This new consultation was launched yesterday (4th December 2019).

The guidance is much needed as the previous guidance – the Subject Access Code of Practice – referred to the pre-GDPR position. There are no big surprises in the new guidance but I note some interesting and helpful points:

Requests made under FOI by mistake

There is clear confirmation that if a requester makes a request for their own personal data and mistakenly does this under the FOI regime then it should be treated as a subject access request but there is no need to issue a formal FOI refusal notice.

Normal Course of Business Requests

The ICO recognises the concept of ‘ normal course of business requests’. This has been the case for some time in the FOI context but this guidance extends the concept to requests which would normally be assumed to fall under the GDPR right of access. The guidance says ‘For example, if an individual requests copies of letters which you have sent them previously, it is unlikely that you need to deal with this as a formal SAR [subject access request]’

Complex Requests

There is a helpful explanation of when a request does and does not count as ‘complex’. This is important because if a request is complex then the time for responding may be extended.

‘The following are examples of factors that may in some circumstances add to the complexity of a request. However, you need to be able to demonstrate why the request is complex in the particular circumstances.

• Technical difficulties in retrieving the information – for example if data is electronically archived.

• Applying an exemption that involves large volumes of particularly sensitive information.

• Clarifying potential issues around disclosing information about a child to a legal guardian.

• Any specialist work involved in redacting information or communicating it in an intelligible form.

Requests that involve a large volume of information may add to the complexity of a request. However, a request is not complex solely because the individual has requested a large amount of information.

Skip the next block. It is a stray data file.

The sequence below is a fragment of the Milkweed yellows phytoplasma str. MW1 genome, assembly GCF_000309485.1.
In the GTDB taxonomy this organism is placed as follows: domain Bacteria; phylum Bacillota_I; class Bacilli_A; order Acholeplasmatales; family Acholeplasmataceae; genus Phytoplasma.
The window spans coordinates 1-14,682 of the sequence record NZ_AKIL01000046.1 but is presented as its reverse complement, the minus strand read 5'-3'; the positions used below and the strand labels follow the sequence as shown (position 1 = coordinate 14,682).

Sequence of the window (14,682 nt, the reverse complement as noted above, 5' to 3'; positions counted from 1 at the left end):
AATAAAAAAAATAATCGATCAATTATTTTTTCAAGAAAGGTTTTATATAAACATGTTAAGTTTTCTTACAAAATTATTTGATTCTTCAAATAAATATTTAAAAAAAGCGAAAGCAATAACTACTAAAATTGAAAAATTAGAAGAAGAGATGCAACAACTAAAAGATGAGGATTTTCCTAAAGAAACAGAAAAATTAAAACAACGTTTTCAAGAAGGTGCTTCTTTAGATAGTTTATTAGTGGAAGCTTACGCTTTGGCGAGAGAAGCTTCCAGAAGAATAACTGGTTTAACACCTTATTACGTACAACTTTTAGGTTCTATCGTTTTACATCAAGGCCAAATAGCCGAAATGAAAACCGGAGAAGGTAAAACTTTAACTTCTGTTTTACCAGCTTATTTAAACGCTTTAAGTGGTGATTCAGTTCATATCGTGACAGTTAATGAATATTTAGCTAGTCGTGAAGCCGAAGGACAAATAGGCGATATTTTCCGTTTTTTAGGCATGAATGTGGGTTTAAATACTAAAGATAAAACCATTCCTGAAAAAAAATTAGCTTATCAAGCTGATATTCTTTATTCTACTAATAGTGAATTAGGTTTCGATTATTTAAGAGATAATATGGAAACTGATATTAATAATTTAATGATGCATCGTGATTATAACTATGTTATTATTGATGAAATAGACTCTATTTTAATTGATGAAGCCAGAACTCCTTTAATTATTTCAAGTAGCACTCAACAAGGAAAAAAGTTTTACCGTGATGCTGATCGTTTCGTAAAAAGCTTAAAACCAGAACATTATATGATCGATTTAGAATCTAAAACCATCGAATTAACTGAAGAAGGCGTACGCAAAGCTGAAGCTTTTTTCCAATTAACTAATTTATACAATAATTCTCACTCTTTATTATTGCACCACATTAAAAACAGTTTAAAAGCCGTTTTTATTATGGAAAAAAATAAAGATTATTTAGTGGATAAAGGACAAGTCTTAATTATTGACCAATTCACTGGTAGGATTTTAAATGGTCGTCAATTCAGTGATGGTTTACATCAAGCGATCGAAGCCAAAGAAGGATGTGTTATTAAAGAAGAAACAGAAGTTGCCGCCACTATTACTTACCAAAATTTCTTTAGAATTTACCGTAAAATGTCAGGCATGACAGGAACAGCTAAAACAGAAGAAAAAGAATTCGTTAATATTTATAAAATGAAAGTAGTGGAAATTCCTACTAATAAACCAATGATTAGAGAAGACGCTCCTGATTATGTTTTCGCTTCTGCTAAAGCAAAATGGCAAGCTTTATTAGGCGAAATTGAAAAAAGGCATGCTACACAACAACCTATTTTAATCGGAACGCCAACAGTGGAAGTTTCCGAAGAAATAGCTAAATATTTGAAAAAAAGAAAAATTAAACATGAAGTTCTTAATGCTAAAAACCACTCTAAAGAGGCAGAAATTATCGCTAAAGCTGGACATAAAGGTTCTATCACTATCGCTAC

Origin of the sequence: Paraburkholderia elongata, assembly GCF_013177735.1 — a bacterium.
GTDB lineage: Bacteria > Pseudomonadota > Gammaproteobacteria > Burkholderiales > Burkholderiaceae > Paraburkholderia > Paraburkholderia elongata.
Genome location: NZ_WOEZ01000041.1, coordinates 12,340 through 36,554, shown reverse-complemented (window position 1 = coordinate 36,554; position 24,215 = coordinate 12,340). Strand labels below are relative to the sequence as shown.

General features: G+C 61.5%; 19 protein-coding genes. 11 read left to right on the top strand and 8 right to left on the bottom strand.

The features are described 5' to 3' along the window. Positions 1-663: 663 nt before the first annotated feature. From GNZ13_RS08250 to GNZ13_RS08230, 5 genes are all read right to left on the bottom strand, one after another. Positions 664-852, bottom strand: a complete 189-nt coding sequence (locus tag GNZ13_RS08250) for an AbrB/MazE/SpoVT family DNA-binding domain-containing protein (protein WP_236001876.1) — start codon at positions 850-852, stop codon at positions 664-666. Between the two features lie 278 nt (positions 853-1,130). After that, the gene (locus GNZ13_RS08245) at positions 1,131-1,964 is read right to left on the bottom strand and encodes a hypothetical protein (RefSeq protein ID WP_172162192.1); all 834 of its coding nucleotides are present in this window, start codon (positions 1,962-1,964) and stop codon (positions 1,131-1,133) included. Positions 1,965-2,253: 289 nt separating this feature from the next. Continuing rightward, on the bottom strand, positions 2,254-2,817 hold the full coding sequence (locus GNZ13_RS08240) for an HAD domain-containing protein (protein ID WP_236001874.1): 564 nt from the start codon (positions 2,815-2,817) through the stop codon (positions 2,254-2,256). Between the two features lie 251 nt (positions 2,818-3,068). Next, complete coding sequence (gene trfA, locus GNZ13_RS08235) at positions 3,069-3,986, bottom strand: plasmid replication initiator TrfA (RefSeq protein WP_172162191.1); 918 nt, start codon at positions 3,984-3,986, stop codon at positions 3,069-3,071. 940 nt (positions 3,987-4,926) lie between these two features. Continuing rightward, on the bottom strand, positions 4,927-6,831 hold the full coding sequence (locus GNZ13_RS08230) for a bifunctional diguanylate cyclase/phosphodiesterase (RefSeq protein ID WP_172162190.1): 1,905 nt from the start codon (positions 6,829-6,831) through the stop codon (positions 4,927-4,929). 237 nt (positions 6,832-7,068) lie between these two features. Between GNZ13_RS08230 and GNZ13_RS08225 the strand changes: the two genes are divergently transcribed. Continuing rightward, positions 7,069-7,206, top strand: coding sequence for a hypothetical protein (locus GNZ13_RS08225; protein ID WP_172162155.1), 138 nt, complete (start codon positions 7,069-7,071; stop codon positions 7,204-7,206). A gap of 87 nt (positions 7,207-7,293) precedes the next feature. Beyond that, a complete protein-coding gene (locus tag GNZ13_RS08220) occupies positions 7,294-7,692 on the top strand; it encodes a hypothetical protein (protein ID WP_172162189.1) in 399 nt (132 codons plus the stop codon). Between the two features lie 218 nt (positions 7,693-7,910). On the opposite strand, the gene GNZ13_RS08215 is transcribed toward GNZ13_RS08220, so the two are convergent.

Also, a request is not complex just because you have to rely on a processor to provide the information you need in order to respond.

Bulk requests

The ICO makes it clear that the deadline for responding to requests stands even where there are bulk requests, although it does suggest that there may be some leniency at the enforcement stage saying that it won’t take enforcement action if it would be unreasonable to do so.

Back ups and deleted items

The draft guidance also goes into some detail on back up records and deleted items which will be of use to those dealing with the practicalities of searching for information.

‘The process of accessing electronically archived or backed-up data may be more complicated than the process of accessing ‘live’ data. However, there is no ‘technology exemption’ from the right of access. You should have procedures in place to find and retrieve personal data that has been electronically archived or backed up.

Search mechanisms for electronic archive and back-up systems might not be as sophisticated as those for ‘live’ systems. However you should use the same effort to find information to respond to a SAR as you would to find archived or backed-up data for your own purposes.’

The information on deleted records is on page 25 of the draft guidance. It is not summarised here as a summary may be misleading. The key point is that there may be information which the organisation thinks is ‘deleted’ which nevertheless can be retrieved and will fall within the scope of a subject access request.

The consultation closes on 12 February 2020.